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Dealing with Digital Clutter












During the current coronavirus crisis it seems that many people have been taking the opportunity to have a really good declutter and sort which is great! Unfortunately at the same time charity shops are currently closed as are recycling centres so it seems that we will all have to hang onto our unwanted items for the time being.


The good news is that there is one form of clutter that’s easy to deal with and which creates no mess. What we are talking about is digital clutter – overflowing inboxes, slow running laptops, phone storage full of photographs.


This kind of clutter can slow down our electronic devices and also make it harder for us to find something when we need it. And like any other kind of clutter, digital clutter is just one more form of unwanted baggage that can prey on our mind. So now is a great time to start dealing with it.


As with any other form of decluttering, it can be easy to feel overwhelmed and to get bogged down quite quickly, so we always suggest to take it one step at a time, take regular breaks, and don’t bite off more than you can chew. You could set yourself a goal of trying just one of the following ideas every day for the next week or two and see how you feel.

The second thing is that we are not “techies”, so these suggestions have been written with the average person in mind. However we recognise that there is a great variation in the level of expertise – if you’re struggling our suggestion is to ask a teenager!


Seriously, if you find that you have technological problems you can’t easily solve then it’s best not to keep pressing buttons and hoping for the best – in which case we suggest you wait and take your device to a specialist to have it looked at.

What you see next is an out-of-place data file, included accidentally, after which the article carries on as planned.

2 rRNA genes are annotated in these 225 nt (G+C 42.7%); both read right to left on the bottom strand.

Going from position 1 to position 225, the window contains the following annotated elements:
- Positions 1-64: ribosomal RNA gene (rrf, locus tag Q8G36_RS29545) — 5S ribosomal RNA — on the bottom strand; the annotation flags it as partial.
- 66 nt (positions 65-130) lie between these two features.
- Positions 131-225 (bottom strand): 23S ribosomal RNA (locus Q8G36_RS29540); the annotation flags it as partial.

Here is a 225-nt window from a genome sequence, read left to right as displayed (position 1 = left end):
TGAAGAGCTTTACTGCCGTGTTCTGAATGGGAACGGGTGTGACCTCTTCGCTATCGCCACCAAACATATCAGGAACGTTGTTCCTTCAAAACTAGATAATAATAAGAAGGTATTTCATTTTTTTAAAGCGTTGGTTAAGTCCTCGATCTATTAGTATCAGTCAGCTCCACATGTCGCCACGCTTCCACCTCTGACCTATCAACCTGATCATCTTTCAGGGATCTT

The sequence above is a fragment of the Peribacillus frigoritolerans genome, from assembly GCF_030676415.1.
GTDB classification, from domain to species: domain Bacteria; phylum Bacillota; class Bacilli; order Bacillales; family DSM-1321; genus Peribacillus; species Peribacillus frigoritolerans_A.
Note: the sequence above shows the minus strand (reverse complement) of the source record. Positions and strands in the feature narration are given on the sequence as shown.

MOBILE PHONES


These days mobile phones can be thought of as handheld computers, and just like their larger counterparts they can get clogged up with digital clutter which makes them slow to run and cumbersome to use. Here are some easy things you can do to declutter your mobile phone (these tips also apply to tablets such as ipads or chromebooks)


Consider turning it off! - it might seem a strange form of decluttering but these days there seems to be so much pressure to be always available, so much so that a ringing or bleeping phone takes precedence over real life conversations taking place. Just turning your phone off or muting it for a while (iphones have a useful “Do not disturb” setting) can give you some breathing space and allow you to focus on what’s really important.


Turn off notifications – as above, a constantly bleeping phone is a distraction and can be annoying. Consider turning off notifications especially on social media such as Facebook. You can do this in “settings”.


Delete unwanted apps – there are so many good and useful apps these days such as banking, maps, and online shopping. However there are also a lot of duds. Consider deleting apps you never use – come on, do you really need that Solitaire app?

Another very useful feature is the ability to create folders for apps – so you could have all your financial/banking apps together in one folder, and all your social media together in a separate folder.


Back up and delete your photos – it’s so easy with a mobile phone to snap away and suddenly you find that you have 1000s of photos on your phone. Imagine how awful it would be if you lost or broke your phone and no longer had access to those photos.

We suggest signing up to an online or “cloud” based storage service for your photos and making sure they are all backed up to it so you can then safely delete photos from your phone.


There are many different programmes you can use, and most come with a certain amount of free storage after which you will need to buy more, usually for just a small monthly fee.